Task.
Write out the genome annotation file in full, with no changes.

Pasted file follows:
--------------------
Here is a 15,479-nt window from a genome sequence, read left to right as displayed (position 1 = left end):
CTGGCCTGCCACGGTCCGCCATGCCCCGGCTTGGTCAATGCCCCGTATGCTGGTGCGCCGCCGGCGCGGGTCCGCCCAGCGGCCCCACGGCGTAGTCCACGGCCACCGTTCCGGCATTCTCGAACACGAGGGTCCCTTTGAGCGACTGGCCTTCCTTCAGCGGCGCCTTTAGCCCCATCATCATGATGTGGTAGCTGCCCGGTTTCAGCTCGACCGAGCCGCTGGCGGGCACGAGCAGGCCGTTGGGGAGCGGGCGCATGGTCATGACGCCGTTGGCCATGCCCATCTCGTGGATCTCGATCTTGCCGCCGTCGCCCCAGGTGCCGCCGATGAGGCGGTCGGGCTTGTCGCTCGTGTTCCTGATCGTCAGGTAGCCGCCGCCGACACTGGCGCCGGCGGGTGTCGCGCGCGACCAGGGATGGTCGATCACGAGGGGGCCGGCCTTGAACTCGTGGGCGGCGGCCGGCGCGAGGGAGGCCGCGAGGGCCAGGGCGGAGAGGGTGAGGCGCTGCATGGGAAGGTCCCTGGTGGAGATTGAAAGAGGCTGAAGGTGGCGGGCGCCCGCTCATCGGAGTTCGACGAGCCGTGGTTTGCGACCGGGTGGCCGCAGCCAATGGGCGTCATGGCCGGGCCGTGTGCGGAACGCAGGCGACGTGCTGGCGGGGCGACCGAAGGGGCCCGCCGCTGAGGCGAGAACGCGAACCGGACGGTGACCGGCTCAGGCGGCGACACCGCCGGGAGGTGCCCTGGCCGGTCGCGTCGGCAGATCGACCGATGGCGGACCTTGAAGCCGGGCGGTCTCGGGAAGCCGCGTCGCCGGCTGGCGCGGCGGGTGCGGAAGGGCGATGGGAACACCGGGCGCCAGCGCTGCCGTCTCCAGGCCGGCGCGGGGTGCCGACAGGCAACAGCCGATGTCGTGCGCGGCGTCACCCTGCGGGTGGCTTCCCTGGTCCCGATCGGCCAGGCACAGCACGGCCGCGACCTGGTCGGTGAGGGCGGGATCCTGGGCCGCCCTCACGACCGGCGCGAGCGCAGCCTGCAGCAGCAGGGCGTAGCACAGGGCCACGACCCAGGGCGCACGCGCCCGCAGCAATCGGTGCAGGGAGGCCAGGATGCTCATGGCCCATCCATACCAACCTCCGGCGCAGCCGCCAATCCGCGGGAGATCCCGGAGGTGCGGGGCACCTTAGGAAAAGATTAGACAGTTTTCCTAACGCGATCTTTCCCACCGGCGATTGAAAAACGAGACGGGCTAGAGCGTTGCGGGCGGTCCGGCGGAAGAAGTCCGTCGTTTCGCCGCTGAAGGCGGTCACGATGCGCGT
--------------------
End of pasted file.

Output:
Here is a 15,479-nt window from a genome sequence, read left to right as displayed (position 1 = left end):
CTGGCCTGCCACGGTCCGCCATGCCCCGGCTTGGTCAATGCCCCGTATGCTGGTGCGCCGCCGGCGCGGGTCCGCCCAGCGGCCCCACGGCGTAGTCCACGGCCACCGTTCCGGCATTCTCGAACACGAGGGTCCCTTTGAGCGACTGGCCTTCCTTCAGCGGCGCCTTTAGCCCCATCATCATGATGTGGTAGCTGCCCGGTTTCAGCTCGACCGAGCCGCTGGCGGGCACGAGCAGGCCGTTGGGGAGCGGGCGCATGGTCATGACGCCGTTGGCCATGCCCATCTCGTGGATCTCGATCTTGCCGCCGTCGCCCCAGGTGCCGCCGATGAGGCGGTCGGGCTTGTCGCTCGTGTTCCTGATCGTCAGGTAGCCGCCGCCGACACTGGCGCCGGCGGGTGTCGCGCGCGACCAGGGATGGTCGATCACGAGGGGGCCGGCCTTGAACTCGTGGGCGGCGGCCGGCGCGAGGGAGGCCGCGAGGGCCAGGGCGGAGAGGGTGAGGCGCTGCATGGGAAGGTCCCTGGTGGAGATTGAAAGAGGCTGAAGGTGGCGGGCGCCCGCTCATCGGAGTTCGACGAGCCGTGGTTTGCGACCGGGTGGCCGCAGCCAATGGGCGTCATGGCCGGGCCGTGTGCGGAACGCAGGCGACGTGCTGGCGGGGCGACCGAAGGGGCCCGCCGCTGAGGCGAGAACGCGAACCGGACGGTGACCGGCTCAGGCGGCGACACCGCCGGGAGGTGCCCTGGCCGGTCGCGTCGGCAGATCGACCGATGGCGGACCTTGAAGCCGGGCGGTCTCGGGAAGCCGCGTCGCCGGCTGGCGCGGCGGGTGCGGAAGGGCGATGGGAACACCGGGCGCCAGCGCTGCCGTCTCCAGGCCGGCGCGGGGTGCCGACAGGCAACAGCCGATGTCGTGCGCGGCGTCACCCTGCGGGTGGCTTCCCTGGTCCCGATCGGCCAGGCACAGCACGGCCGCGACCTGGTCGGTGAGGGCGGGATCCTGGGCCGCCCTCACGACCGGCGCGAGCGCAGCCTGCAGCAGCAGGGCGTAGCACAGGGCCACGACCCAGGGCGCACGCGCCCGCAGCAATCGGTGCAGGGAGGCCAGGATGCTCATGGCCCATCCATACCAACCTCCGGCGCAGCCGCCAATCCGCGGGAGATCCCGGAGGTGCGGGGCACCTTAGGAAAAGATTAGACAGTTTTCCTAACGCGATCTTTCCCACCGGCGATTGAAAAACGAGACGGGCTAGAGCGTTGCGGGCGGTCCGGCGGAAGAAGTCCGTCGTTTCGCCGCTGAAGGCGGTCACGATGCGCGT